Bibio returns in 2019 with Ribbons. Following his ambient atmospheric project, Phantom Brickworks, Stephen Wilkinson returns to the path of structured songwriting last explored on 2016’s A Mineral Love. Ribbons yields folkloric charm with an organic palette, incorporating a mostly acoustic-led approach exploring ‘60s and ‘70s psychedelia, soul, ambient, electronic and field recordings. The album will be released on the 12th April through Warp Records.
A self-taught musician, singer and producer, he plays nearly all of the instrumental parts on the album and unveils new instruments to his palette, bringing in mandolins, fiddle and other stringed instruments which give a new flavour to his music. But, while the sonics of the album are based around acoustic and other traditional instruments, the title ‘Ribbons’ is extracted from the most electronic-leaning track on the album: “Pretty Ribbons And Lovely Flowers”. On the track, haunting, processed female vocals illuminate a route through dark ambience and a repeating earthy distorted chord sequence. Referencing the endless ribbons of analogue tape and film used in his music, photography and cinematic work, the album artwork is designed by Wilkinson, where his portrait offers a window onto an English woodland scene with spring bluebells adorned with ribbons.
The songs presented here often rely on melodic lines, like those used in lead single “Curls” (out 6th February), to define rhythm and groove rather than the definite pulse of percussion. There are however a few exceptions, like the ‘70s soul inspired “Before” and the Brazilian-influenced shuffling brushes groove of “Old Graffiti”. The weaving and overlapping guitar lines in instrumental tracks like “Valley Wulf” never stray too far from the grain of folk and storytelling with which this album is so cohesively tied together. Tracks such as “Ode To A Nuthatch” find Wilkinson exploring his signature sound of tape-saturated fingerpicked guitar, but with a melodic and harmonic maturity that makes Ribbons a definite evolution of this unique style.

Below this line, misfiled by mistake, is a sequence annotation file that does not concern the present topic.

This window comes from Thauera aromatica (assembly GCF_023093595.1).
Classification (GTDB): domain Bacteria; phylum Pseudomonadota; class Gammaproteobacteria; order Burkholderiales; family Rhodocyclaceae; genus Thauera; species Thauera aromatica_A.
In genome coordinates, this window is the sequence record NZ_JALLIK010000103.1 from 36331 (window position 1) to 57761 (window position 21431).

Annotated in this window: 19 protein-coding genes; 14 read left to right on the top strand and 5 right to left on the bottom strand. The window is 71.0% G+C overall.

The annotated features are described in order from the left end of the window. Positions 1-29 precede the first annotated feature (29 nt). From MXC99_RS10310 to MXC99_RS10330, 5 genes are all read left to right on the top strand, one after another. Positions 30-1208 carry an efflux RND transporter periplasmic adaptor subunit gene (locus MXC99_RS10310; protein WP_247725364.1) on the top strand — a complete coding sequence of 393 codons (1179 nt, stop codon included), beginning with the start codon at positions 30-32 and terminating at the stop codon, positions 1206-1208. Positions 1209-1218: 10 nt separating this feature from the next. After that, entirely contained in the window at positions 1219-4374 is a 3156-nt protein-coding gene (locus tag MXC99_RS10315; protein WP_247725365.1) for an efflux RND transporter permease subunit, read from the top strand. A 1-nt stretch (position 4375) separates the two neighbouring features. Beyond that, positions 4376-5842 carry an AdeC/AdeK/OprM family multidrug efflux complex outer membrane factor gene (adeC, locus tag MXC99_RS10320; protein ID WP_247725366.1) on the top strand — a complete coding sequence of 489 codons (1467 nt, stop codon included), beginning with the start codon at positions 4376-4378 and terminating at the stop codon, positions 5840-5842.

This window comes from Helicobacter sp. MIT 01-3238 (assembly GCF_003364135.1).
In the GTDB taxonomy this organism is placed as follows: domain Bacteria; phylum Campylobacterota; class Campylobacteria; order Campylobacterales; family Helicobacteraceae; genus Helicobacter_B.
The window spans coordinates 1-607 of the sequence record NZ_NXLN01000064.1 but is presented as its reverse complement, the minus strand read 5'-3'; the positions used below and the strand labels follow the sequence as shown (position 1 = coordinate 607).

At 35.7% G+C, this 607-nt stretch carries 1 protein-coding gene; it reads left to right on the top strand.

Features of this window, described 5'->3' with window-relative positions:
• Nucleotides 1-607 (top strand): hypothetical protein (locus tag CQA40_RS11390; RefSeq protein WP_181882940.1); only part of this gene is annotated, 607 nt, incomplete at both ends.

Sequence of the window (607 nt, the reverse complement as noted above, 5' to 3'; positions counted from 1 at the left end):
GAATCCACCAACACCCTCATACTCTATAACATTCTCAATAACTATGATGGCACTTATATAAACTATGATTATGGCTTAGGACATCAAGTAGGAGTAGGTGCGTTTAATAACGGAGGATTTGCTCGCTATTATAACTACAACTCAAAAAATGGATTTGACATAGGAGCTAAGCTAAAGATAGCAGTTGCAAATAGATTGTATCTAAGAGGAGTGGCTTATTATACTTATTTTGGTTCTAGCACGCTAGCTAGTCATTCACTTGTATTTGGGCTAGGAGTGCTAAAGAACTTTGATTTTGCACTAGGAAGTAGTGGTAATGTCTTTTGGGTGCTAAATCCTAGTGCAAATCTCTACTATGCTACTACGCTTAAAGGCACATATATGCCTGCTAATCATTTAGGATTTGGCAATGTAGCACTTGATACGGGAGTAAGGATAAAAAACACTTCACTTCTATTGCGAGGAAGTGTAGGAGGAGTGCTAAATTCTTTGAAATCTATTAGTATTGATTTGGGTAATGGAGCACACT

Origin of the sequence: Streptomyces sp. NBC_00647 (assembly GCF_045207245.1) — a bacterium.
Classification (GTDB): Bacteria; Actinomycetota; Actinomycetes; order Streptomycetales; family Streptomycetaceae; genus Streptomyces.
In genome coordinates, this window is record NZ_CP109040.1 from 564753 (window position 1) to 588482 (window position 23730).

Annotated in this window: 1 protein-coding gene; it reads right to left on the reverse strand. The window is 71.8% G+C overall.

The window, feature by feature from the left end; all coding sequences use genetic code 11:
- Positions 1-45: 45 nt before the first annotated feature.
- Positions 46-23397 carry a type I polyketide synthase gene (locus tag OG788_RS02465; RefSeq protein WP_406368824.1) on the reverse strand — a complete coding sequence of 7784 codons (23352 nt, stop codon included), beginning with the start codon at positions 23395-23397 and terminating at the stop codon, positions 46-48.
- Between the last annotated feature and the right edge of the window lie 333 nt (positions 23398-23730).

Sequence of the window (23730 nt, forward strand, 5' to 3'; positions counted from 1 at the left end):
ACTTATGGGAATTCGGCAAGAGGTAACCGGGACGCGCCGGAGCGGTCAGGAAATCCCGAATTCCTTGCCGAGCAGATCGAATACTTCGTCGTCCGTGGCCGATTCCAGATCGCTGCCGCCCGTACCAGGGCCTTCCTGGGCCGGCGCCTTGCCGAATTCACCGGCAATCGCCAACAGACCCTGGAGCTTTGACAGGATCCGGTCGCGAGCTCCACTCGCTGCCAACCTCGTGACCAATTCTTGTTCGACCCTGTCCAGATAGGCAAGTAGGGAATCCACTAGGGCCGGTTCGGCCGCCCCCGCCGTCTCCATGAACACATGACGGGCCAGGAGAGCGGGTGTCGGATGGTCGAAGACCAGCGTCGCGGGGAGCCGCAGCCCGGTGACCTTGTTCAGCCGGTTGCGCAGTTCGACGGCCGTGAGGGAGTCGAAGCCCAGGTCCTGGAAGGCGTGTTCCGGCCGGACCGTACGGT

Wilkinson’s folk influences span ‘60s and ‘70s styles from Britain, Ireland and America; he mixes influences of homegrown acid folk with the dreamy harmonies of its Californian counterpart. He also pays homage to his past J Dilla and Madlib inspired works, this time drawing influence from the eras and records those producers sampled, such as ‘60s and ‘70s Dionne Warwick, Dee Dee Sharp and other soul artists, but rather than relying on sampling records, Wilkinson creates his homages from scratch with appropriate instrumentation. With his latest album Ribbons, Wilkinson oscillates between genres, pairing the unknown with the familiar and moving forward in a way that only he knows how to.